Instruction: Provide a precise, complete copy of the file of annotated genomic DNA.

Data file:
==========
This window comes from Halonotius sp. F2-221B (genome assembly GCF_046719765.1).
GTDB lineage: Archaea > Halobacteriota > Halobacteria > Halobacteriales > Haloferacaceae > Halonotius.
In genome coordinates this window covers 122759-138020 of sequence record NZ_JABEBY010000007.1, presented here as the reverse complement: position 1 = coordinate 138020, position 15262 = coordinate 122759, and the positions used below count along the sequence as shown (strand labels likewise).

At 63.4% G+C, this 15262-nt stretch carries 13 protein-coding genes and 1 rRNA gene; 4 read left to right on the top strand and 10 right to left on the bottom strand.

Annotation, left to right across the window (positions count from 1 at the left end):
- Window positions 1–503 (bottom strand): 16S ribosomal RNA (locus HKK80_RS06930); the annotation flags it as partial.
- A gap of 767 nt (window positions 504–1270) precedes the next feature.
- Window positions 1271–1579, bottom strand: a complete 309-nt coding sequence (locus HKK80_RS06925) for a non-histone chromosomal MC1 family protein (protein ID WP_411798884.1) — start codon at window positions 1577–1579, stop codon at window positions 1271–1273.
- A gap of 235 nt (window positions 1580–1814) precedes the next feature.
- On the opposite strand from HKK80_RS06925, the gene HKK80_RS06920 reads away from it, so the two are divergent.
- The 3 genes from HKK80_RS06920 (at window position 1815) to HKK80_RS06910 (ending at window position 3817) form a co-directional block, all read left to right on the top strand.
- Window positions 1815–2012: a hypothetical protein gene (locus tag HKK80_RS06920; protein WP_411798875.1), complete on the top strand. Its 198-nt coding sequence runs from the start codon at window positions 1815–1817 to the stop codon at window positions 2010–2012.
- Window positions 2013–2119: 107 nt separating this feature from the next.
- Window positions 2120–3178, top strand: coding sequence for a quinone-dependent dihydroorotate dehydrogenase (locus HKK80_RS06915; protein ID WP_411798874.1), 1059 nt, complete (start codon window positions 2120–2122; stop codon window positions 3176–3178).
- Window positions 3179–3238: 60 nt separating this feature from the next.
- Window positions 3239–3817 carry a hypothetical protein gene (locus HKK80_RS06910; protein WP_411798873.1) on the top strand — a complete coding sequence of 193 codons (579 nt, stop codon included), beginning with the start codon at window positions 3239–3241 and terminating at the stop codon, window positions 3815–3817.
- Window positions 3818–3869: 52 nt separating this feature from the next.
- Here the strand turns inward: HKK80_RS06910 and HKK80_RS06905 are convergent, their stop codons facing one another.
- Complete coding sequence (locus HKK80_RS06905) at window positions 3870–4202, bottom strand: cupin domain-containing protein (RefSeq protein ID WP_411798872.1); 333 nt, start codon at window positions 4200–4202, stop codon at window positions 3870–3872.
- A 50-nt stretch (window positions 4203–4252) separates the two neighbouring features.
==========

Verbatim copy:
This window comes from Halonotius sp. F2-221B (genome assembly GCF_046719765.1).
GTDB lineage: Archaea > Halobacteriota > Halobacteria > Halobacteriales > Haloferacaceae > Halonotius.
In genome coordinates this window covers 122759-138020 of sequence record NZ_JABEBY010000007.1, presented here as the reverse complement: position 1 = coordinate 138020, position 15262 = coordinate 122759, and the positions used below count along the sequence as shown (strand labels likewise).

At 63.4% G+C, this 15262-nt stretch carries 13 protein-coding genes and 1 rRNA gene; 4 read left to right on the top strand and 10 right to left on the bottom strand.

Annotation, left to right across the window (positions count from 1 at the left end):
- Window positions 1–503 (bottom strand): 16S ribosomal RNA (locus HKK80_RS06930); the annotation flags it as partial.
- A gap of 767 nt (window positions 504–1270) precedes the next feature.
- Window positions 1271–1579, bottom strand: a complete 309-nt coding sequence (locus HKK80_RS06925) for a non-histone chromosomal MC1 family protein (protein ID WP_411798884.1) — start codon at window positions 1577–1579, stop codon at window positions 1271–1273.
- A gap of 235 nt (window positions 1580–1814) precedes the next feature.
- On the opposite strand from HKK80_RS06925, the gene HKK80_RS06920 reads away from it, so the two are divergent.
- The 3 genes from HKK80_RS06920 (at window position 1815) to HKK80_RS06910 (ending at window position 3817) form a co-directional block, all read left to right on the top strand.
- Window positions 1815–2012: a hypothetical protein gene (locus tag HKK80_RS06920; protein WP_411798875.1), complete on the top strand. Its 198-nt coding sequence runs from the start codon at window positions 1815–1817 to the stop codon at window positions 2010–2012.
- Window positions 2013–2119: 107 nt separating this feature from the next.
- Window positions 2120–3178, top strand: coding sequence for a quinone-dependent dihydroorotate dehydrogenase (locus HKK80_RS06915; protein ID WP_411798874.1), 1059 nt, complete (start codon window positions 2120–2122; stop codon window positions 3176–3178).
- Window positions 3179–3238: 60 nt separating this feature from the next.
- Window positions 3239–3817 carry a hypothetical protein gene (locus HKK80_RS06910; protein WP_411798873.1) on the top strand — a complete coding sequence of 193 codons (579 nt, stop codon included), beginning with the start codon at window positions 3239–3241 and terminating at the stop codon, window positions 3815–3817.
- Window positions 3818–3869: 52 nt separating this feature from the next.
- Here the strand turns inward: HKK80_RS06910 and HKK80_RS06905 are convergent, their stop codons facing one another.
- Complete coding sequence (locus HKK80_RS06905) at window positions 3870–4202, bottom strand: cupin domain-containing protein (RefSeq protein ID WP_411798872.1); 333 nt, start codon at window positions 4200–4202, stop codon at window positions 3870–3872.
- A 50-nt stretch (window positions 4203–4252) separates the two neighbouring features.